45. Screening for Sexual Health Infections including Chlamydia, Gonorrhea and Syphilis in Accordance with European AIDS Clinical Society (EACS) Guidelines
Session: Posters in the Park: Posters in the Park
Wednesday, October 3, 2018: 5:30 PM
Room: N Hall D Opening Reception and Posters in the Park Area
  • ID week STI poster.pdf (510.1 kB)
  • Background: Sexually transmitted infections can cause mucosal disruption and inflammation and are a well-known risk factor for HIV transmission and acquisition. As per EACS guidelines, STI screening at diagnosis and regular follow-up screening is essential. This audit aims to assess the rates of baseline nucleic acid amplification testing (NAAT) for chlamydia and gonorrhea and serum syphilis testing among newly attending HIV-infected persons at the HIV clinic of St James’ Hospital, Dublin.

    Methods: A retrospective analysis of all newly diagnosed/newly attending patients attending St. James’s Hospital was undertaken. Data were collected using the Electronic Patient Record System (EPR), anonymised, and analysed using STATA.


    From January-December 2016 there were 266 new attendances. The greatest modes of transmission were MSM; 200/266 (75%), heterosexual; 48/266 (18%) and IDU; 13/266 (5%). 223/266 (84%) had NAAT testing for chlamydia and gonorrhea carried out at their first clinic visit. 36/223 (16%) had positive NAAT results for chlamydia, gonorrhea or both. All 36 (100%) were MSM. 17/36 (47%) tested positive for gonorrhea, 13/36 (36%) tested positive for chlamydia and 6/36 (17%) tested positive for chlamydia and gonorrhea. 249/266 (94%) had syphilis serology tested at diagnosis. 84/266 (32%) were noted to have positive syphilis serology; 31 (12%) had active syphilis and 53 (20%) had a previous history of syphilis. 165 (62%) had negative serology and no screening was performed in 17 (6%). 80/84 (96%) of all positive serology were MSM. Of those with active syphilis, 7/31 (23%) also tested positive for chlamydia, gonorrhea or both.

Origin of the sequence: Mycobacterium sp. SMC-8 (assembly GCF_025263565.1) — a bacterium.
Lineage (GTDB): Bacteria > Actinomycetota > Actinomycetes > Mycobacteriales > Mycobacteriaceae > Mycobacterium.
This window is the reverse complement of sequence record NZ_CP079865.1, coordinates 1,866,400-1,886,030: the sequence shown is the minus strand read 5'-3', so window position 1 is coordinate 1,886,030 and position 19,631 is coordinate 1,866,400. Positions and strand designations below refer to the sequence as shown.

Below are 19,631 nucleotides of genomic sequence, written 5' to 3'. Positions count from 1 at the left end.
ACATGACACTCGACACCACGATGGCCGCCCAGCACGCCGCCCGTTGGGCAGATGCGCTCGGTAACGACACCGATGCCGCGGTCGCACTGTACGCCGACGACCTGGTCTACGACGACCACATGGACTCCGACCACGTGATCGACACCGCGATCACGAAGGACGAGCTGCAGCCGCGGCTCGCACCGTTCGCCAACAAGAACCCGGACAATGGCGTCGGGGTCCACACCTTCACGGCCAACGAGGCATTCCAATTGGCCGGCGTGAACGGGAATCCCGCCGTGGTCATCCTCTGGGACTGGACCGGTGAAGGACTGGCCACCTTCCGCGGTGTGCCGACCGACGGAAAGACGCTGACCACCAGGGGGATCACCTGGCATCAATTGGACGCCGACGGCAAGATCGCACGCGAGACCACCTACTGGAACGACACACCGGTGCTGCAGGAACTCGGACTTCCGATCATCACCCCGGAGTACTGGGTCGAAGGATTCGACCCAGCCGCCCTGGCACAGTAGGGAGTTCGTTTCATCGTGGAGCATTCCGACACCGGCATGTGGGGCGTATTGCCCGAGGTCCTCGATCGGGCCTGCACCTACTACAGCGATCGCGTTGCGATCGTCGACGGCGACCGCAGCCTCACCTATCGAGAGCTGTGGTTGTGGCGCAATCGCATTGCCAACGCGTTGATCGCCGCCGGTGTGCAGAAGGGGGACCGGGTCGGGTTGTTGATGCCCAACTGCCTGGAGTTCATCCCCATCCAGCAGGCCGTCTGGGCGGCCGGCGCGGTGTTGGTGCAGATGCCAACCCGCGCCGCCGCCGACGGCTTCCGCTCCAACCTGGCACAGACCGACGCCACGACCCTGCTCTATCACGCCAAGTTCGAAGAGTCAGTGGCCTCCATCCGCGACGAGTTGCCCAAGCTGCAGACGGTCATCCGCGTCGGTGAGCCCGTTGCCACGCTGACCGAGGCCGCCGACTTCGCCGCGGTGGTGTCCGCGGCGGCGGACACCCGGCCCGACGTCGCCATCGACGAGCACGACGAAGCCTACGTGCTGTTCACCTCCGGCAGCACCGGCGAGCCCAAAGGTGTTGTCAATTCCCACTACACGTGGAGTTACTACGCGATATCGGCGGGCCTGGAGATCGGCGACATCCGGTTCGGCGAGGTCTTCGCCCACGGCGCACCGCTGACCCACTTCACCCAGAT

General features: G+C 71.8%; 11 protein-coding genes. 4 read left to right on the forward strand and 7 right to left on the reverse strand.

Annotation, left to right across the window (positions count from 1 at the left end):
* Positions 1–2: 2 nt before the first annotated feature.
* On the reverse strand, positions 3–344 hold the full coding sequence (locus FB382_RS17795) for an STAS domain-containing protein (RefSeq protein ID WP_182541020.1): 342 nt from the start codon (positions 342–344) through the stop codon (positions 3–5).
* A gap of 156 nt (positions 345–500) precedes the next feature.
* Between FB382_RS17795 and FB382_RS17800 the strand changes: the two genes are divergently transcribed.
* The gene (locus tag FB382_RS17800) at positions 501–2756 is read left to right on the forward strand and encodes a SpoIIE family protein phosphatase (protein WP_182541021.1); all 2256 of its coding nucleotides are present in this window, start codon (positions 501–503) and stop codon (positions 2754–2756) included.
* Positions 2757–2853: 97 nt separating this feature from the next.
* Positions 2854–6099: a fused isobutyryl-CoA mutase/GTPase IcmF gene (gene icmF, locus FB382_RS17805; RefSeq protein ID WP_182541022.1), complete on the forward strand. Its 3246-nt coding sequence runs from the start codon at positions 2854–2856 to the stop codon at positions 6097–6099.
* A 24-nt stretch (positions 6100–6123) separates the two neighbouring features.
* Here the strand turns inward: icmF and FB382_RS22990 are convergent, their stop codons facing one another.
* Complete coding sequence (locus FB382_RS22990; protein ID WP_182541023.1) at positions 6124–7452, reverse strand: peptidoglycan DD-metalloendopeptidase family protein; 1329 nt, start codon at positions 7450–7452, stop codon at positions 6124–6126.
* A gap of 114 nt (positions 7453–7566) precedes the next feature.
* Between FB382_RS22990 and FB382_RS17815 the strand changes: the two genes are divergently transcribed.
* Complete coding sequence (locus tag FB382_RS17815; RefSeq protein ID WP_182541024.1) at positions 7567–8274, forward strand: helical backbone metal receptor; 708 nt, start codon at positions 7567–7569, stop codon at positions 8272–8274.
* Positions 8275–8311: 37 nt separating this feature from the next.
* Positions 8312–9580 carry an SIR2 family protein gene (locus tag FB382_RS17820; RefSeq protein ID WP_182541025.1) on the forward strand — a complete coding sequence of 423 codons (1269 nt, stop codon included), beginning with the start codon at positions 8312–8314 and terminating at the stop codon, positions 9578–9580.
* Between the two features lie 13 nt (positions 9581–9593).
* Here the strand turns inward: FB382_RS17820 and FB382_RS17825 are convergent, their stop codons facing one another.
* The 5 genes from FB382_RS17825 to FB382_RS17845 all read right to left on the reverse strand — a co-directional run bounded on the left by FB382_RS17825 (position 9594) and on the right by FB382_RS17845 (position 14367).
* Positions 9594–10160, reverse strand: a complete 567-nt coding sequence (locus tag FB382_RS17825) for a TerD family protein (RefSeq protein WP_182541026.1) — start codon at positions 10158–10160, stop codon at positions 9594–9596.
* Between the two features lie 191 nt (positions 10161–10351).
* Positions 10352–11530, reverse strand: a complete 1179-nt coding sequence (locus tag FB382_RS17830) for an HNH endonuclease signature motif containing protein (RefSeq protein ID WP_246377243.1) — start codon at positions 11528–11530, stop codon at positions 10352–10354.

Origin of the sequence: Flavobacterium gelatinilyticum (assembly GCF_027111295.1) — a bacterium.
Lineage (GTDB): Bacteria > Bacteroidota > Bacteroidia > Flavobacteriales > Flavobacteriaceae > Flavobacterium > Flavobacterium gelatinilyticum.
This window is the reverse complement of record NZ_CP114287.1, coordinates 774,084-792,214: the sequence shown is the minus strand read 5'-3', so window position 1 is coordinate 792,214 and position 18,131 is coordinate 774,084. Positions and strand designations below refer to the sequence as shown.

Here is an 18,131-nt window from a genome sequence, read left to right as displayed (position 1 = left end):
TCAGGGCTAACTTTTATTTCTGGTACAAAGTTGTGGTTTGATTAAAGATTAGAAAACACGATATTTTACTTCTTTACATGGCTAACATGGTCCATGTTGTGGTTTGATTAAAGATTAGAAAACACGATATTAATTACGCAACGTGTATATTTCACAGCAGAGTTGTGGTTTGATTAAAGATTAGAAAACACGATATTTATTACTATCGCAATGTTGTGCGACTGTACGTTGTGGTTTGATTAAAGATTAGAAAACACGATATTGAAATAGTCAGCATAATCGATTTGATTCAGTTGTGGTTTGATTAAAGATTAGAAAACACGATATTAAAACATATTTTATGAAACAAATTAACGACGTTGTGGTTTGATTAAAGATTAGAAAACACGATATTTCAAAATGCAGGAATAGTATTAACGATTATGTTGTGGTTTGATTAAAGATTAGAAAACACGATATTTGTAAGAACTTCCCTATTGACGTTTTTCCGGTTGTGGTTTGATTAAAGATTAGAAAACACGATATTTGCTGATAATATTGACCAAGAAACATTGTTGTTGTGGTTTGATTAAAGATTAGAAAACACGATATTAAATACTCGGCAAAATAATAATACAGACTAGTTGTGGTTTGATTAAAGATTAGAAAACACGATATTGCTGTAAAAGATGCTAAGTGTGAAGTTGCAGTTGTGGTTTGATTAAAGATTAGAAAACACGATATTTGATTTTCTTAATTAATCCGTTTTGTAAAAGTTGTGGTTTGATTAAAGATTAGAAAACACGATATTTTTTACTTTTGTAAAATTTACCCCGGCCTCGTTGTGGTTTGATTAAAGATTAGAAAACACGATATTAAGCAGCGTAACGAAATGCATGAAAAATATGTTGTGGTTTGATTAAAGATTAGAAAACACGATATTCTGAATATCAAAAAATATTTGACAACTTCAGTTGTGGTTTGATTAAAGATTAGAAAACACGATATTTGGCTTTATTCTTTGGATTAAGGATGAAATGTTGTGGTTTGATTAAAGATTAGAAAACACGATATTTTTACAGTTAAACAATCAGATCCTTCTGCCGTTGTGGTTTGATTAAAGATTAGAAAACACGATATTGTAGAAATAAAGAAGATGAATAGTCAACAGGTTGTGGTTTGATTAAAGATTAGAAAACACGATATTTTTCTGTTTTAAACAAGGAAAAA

This data demonstrates that screening for sexual health infections including chlamydia, gonorrhea and syphilis at diagnosis of HIV infection is appropriately performed in this centre but improvements can still be made. Rates of syphilis, chlamydia and gonorrhea are concentrated in the MSM population, reflecting international and Irish national figures.

    Colm Kerr, MB BCh BAO MRCPI BSc Microbiology1, David Moynan, MB BCh BAO MRCPI2, Niamh Allen, MB BCh BAO MRCPI1 and Colm Bergin, MD, FRCPI3, (1)St. James' Hospital, Dublin, Ireland, (2)Guide Department, St James's Hospital, Dublin, Ireland, (3)Infectious Diseases, St. James's Hospital, Dublin, Ireland


    C. Kerr, None

    D. Moynan, None

    N. Allen, None

    C. Bergin, None

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